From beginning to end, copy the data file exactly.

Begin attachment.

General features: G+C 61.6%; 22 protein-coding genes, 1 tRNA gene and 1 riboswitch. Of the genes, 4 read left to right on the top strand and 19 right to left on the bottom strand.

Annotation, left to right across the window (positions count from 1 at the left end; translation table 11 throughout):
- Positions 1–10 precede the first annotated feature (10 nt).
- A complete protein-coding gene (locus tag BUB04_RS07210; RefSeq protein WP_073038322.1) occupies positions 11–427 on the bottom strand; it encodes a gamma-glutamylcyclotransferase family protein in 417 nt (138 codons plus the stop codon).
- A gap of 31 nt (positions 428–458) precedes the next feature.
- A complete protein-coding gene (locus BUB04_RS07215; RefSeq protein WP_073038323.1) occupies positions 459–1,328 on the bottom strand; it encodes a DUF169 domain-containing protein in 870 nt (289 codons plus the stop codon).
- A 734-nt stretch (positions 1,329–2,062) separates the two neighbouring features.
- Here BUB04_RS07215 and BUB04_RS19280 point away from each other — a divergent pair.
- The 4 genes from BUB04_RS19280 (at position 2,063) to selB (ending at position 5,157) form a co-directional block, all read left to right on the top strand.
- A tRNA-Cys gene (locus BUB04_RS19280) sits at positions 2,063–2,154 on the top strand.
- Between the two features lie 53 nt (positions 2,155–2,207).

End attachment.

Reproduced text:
General features: G+C 61.6%; 22 protein-coding genes, 1 tRNA gene and 1 riboswitch. Of the genes, 4 read left to right on the top strand and 19 right to left on the bottom strand.

Annotation, left to right across the window (positions count from 1 at the left end; translation table 11 throughout):
- Positions 1–10 precede the first annotated feature (10 nt).
- A complete protein-coding gene (locus tag BUB04_RS07210; RefSeq protein WP_073038322.1) occupies positions 11–427 on the bottom strand; it encodes a gamma-glutamylcyclotransferase family protein in 417 nt (138 codons plus the stop codon).
- A gap of 31 nt (positions 428–458) precedes the next feature.
- A complete protein-coding gene (locus BUB04_RS07215; RefSeq protein WP_073038323.1) occupies positions 459–1,328 on the bottom strand; it encodes a DUF169 domain-containing protein in 870 nt (289 codons plus the stop codon).
- A 734-nt stretch (positions 1,329–2,062) separates the two neighbouring features.
- Here BUB04_RS07215 and BUB04_RS19280 point away from each other — a divergent pair.
- The 4 genes from BUB04_RS19280 (at position 2,063) to selB (ending at position 5,157) form a co-directional block, all read left to right on the top strand.
- A tRNA-Cys gene (locus BUB04_RS19280) sits at positions 2,063–2,154 on the top strand.
- Between the two features lie 53 nt (positions 2,155–2,207).